This is a must especially for any camera which seems perfectly fit for long hours of production. I especially love that this camera uses smaller batteries instead of more power hungry cameras like the Panasonic VariCam LT, which is a great camera but requires a good set of V-mounts or Gold mounts to get through a full day. The smaller, though specific to the EVA1, batteries also mean this camera can be carried in a Pelican 1510 case and you can pack just about everything needed for a good day of work.

Dual ISO

I personally love to see the dual ISO feature, originally found in Panasonic’s VariCam35, is also in the EVA1. This camera’s two ISOs are 800 and 2500. The ability to jump to a clean higher ISO is a must for the solo shooter and can help extend the twilight shooting after a long day of broadcast work. Now, the EVA1 does not have quite as high of a Dual Base ISO as the VariCam LT, which is 800 / 5000 ISO) but what it does have is more than adequate for a camera this size. When a shooter combines the Dual Base ISO with a lens like Sigma’s 18-35mm f1.8 or Angenieux’s 15-40mm T2.0 then you can rest assured you and your camera will see well into the night.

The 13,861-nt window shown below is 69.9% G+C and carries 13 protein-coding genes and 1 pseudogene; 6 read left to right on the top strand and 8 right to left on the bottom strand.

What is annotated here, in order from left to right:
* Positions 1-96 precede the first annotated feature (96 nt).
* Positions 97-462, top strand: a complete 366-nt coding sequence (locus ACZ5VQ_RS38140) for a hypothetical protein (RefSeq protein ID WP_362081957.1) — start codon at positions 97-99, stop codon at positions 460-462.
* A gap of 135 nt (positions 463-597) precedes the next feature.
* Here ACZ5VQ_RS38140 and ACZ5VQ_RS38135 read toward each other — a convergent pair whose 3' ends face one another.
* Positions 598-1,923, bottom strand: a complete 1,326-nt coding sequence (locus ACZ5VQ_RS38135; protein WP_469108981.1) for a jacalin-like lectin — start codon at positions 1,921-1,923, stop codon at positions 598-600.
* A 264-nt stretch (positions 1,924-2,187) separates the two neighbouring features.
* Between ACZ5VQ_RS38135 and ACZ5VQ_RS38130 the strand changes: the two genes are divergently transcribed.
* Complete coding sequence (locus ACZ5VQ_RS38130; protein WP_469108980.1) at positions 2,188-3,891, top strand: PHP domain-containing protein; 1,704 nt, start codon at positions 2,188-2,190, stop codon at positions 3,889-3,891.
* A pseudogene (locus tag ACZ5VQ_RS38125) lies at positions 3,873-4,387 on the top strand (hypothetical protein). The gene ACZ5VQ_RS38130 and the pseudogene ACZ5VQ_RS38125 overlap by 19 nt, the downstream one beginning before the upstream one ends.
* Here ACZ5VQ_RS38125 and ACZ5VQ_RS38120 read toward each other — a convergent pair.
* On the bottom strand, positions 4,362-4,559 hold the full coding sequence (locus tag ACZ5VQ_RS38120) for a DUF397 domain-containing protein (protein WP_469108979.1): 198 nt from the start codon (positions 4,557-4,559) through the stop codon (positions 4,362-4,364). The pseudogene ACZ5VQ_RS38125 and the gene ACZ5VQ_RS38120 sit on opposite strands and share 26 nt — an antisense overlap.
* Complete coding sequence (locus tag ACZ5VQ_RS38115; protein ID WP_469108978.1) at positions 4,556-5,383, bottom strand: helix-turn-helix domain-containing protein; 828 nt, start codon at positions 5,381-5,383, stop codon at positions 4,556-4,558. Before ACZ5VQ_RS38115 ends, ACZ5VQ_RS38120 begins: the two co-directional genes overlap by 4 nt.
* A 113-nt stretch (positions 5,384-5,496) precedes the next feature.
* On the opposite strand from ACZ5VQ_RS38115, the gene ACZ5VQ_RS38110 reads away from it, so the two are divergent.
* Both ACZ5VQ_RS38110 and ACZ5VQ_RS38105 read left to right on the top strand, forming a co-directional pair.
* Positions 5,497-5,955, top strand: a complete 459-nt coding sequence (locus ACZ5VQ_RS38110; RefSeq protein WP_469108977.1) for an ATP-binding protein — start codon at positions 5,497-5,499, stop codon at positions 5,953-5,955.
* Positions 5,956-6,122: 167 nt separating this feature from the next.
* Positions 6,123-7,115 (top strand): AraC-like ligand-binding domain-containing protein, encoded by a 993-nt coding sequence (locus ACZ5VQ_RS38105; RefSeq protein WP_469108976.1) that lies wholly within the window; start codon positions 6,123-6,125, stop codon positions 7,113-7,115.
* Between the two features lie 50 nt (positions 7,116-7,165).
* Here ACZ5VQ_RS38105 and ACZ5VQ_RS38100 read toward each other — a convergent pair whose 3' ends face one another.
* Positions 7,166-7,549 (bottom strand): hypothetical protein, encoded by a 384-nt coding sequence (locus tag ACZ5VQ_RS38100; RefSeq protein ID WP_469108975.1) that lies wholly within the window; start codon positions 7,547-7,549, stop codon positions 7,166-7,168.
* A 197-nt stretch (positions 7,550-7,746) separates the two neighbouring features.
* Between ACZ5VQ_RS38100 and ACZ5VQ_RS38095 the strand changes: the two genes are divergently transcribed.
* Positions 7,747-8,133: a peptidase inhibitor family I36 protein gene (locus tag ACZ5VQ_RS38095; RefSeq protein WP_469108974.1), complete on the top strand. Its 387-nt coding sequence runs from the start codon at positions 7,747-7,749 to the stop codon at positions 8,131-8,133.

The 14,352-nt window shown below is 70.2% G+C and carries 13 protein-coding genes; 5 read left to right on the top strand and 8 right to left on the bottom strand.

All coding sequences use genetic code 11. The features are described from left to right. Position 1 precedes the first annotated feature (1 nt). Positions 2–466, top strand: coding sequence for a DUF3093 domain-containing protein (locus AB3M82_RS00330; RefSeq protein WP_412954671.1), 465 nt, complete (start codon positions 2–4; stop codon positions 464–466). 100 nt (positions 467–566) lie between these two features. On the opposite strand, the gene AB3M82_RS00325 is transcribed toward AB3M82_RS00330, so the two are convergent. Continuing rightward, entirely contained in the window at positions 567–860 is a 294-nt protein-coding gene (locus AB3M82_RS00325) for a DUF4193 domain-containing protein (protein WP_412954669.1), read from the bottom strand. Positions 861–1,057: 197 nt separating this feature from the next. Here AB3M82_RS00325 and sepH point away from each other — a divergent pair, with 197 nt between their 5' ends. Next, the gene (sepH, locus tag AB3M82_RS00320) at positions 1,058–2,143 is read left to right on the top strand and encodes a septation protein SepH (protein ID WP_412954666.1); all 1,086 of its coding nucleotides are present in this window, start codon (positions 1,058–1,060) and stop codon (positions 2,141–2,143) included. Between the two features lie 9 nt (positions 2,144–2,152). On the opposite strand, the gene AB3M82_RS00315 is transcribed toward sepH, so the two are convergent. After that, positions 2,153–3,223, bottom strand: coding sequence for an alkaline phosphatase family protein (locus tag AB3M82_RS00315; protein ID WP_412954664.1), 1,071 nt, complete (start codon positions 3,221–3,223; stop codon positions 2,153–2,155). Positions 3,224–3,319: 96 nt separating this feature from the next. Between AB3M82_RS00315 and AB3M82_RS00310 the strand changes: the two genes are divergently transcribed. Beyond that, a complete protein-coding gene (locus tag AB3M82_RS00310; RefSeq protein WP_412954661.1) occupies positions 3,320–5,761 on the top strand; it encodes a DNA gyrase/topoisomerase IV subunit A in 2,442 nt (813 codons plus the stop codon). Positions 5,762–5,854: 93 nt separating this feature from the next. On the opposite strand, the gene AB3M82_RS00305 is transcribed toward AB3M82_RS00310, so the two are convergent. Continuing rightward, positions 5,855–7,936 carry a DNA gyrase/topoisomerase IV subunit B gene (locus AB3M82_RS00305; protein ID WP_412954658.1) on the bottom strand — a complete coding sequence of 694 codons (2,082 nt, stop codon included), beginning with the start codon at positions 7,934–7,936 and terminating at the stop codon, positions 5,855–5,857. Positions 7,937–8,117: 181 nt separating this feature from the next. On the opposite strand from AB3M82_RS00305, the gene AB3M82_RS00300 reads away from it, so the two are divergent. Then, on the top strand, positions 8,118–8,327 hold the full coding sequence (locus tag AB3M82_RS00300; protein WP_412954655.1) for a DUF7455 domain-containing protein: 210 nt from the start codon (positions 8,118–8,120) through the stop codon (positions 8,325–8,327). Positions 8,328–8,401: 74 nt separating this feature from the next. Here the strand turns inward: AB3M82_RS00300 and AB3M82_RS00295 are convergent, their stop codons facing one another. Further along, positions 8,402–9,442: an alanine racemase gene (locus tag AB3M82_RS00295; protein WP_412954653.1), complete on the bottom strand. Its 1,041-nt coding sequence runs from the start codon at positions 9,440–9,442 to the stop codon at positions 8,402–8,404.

That Panasonic Menu

Man, I really wished Panasonic and Sony could further simplify their camera menus. The EVA1 is not the worst offender I have encountered but I really just want quick and easy. The good thing is this camera does not need a whole lot of menu diving to find the settings you want to use.

EVA1 with an Arri C-log LUT used for color

So Damn Easy To Use

To sum up my feelings on the Panasonic EVA1 I will say this is a very easy to the camera to shoot with and make great images. The ergonomics of the camera is top-notch when shooting to internal media and just a little bit awkward when shooting with a monitor/recorder like an Atomos. I could see myself using the EVA1 more and more on network broadcast work because the camera helped me get into the action more than watching it from a voyeur’s perspective.